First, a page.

Progress report: They’re better than I thought

I played baseball yesterday with my boys.  They’re better than I thought.

Last week I participated in Michelle’s Thailand vs. U.S. camp.  The idea was to show students the differences in everyday activities in Thailand as opposed to the states.  They learned American dance moves, almost ate American food (Thai hot dogs are nothing like American hot dogs, nor do they taste good) and played American sports.  I arrived with my backpack full of baseball equipment.

I had to teach a hoard of Thai students (grades 1 through 4) how to play baseball in about an hour.  It reminded me how long it took me to get my students to understand the basic rules through months and months of coaching.

The camp was fun, but I can’t say the kids knew what they were doing.  There were so many of them, I had to put two students per position and they never really got the concept that if the ball is hit to you, you should pick it up.

Don’t get me wrong, those kids did the best they could, but going to that camp was like going to a Good Charlotte concert and yesterday’s game was Radiohead and realizing what good music really sounds like.  Yesterday I selected two captains and they choose their teammates.  One team lined up behind the plate and the other took their positions in the field.  None of them stood next to their friends.  They didn’t stand on the bases.  The outfielders were actually in the outfield and not three feet behind the infielders.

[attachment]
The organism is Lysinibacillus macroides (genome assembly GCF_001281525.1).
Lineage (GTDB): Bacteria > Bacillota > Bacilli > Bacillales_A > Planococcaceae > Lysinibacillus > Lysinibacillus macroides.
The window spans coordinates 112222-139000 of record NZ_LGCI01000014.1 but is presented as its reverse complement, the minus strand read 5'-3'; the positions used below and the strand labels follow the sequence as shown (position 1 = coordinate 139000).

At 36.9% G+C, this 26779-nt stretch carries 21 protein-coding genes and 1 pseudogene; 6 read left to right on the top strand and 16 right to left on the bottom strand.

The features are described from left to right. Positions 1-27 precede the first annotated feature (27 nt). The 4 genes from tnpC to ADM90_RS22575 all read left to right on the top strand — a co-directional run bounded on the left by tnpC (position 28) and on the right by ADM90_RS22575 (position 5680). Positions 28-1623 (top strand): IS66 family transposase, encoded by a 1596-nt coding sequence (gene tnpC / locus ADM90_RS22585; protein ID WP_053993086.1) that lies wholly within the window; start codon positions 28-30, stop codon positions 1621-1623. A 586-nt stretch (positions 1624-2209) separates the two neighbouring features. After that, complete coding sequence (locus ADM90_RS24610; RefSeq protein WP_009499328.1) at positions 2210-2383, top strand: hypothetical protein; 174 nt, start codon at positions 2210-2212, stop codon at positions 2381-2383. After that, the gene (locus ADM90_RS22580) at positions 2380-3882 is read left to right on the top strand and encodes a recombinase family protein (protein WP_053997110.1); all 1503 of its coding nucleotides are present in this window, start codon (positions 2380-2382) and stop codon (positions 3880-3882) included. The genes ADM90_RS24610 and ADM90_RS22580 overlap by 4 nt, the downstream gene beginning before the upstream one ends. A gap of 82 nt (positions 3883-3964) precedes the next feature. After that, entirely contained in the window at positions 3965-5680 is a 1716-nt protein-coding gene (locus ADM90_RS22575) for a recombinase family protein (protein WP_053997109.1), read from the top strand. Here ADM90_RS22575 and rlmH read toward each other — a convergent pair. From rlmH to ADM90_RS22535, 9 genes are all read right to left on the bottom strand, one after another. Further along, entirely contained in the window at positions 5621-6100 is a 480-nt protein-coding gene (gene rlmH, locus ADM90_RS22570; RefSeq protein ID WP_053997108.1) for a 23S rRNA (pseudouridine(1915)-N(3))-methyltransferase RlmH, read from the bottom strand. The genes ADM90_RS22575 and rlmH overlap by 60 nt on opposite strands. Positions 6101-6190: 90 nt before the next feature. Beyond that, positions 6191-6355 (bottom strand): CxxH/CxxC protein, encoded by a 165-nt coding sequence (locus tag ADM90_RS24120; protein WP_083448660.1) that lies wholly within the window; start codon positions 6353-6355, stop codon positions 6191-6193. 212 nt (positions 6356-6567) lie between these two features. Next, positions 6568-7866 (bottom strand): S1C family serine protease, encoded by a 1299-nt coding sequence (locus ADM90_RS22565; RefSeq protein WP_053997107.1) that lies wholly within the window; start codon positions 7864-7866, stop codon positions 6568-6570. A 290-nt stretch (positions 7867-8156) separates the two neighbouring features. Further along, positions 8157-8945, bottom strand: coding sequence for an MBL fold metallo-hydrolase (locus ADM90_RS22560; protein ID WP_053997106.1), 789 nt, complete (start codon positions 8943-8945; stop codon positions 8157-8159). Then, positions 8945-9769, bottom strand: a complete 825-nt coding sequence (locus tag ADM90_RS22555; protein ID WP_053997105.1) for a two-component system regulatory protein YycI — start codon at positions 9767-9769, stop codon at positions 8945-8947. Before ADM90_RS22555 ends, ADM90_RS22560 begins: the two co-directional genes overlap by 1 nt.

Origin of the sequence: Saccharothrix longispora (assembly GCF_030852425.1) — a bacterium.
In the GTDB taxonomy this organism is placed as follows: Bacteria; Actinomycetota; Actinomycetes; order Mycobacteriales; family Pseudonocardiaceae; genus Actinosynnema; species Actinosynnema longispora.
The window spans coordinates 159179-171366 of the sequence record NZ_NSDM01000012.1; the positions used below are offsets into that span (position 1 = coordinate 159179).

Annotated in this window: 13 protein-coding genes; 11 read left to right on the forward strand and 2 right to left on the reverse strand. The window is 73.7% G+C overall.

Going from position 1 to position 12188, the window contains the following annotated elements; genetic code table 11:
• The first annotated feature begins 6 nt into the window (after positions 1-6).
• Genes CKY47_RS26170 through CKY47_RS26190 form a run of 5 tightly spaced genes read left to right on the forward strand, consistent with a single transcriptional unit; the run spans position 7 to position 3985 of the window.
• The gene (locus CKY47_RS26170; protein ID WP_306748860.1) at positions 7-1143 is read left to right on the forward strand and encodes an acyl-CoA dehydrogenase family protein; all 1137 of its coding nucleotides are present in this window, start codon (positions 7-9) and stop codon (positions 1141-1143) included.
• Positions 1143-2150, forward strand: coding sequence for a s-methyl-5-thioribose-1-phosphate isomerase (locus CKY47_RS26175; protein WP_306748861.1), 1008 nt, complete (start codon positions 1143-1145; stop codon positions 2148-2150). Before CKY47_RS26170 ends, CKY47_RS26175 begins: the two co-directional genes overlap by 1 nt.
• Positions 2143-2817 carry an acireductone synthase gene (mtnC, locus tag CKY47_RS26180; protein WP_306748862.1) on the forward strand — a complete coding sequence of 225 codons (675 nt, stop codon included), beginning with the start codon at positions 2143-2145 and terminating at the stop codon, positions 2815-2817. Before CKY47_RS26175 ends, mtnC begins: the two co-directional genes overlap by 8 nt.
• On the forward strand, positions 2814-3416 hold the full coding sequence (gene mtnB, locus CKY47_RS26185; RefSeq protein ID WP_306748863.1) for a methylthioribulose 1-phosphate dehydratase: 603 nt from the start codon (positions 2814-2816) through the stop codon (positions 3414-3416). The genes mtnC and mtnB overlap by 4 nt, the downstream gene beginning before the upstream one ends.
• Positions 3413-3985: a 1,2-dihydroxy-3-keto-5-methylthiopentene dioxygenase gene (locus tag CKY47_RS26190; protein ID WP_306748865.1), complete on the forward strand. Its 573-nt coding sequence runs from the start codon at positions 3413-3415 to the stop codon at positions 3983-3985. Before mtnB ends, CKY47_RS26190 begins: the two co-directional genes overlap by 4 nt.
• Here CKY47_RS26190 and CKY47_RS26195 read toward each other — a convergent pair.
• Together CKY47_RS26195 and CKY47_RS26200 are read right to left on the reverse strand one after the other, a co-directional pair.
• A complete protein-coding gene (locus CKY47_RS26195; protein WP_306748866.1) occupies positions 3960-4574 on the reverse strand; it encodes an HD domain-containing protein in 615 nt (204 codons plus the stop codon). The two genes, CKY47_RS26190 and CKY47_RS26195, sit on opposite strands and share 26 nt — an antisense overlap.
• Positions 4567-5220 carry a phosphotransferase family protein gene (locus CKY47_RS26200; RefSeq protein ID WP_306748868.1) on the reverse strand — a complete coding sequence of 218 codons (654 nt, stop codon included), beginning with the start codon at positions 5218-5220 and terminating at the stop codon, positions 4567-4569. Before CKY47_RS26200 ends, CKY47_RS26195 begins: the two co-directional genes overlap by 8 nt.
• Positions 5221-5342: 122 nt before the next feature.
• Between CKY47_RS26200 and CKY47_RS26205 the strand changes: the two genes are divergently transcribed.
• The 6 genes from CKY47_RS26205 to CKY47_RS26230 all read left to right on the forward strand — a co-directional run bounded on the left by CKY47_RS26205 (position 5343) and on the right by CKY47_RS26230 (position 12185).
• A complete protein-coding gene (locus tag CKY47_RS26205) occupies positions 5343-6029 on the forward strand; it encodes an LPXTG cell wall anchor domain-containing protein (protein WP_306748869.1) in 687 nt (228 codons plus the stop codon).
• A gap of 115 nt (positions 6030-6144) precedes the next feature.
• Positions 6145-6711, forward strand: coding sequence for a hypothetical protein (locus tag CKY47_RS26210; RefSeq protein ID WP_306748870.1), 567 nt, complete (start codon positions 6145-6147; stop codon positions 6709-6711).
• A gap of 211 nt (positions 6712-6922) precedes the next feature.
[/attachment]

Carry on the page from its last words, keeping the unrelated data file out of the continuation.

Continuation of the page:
Sure, they’re still having trouble knowing they shouldn’t run on pop ups (especially when hit to me), but most of them know where to throw the ball when they get it.  I also have to pitch for both teams.  If I don’t, there are more walks than a dog park.  Occasionally I’ll take an at bat to help the losing team.

Without me teaching them, the boys have learned two phrases very well: “get the ball!” and “backup!”

Many, many, many, many times a ball will fly by a kid whose head is not in the game.  He may even be looking straight ahead, but this doesn’t mean he’s paying attention.  My reply is normally, “Get the ball!”  I’m thankful they haven’t picked up the word I occasionally, accidentally yell before “ball”.

The boys also have no fear of a swinging bat and as the on-deck hitter stands a few feet from the batter, I’m constantly yelling, “Backup!  Backup!”

I’m going to miss these crazy bastards.

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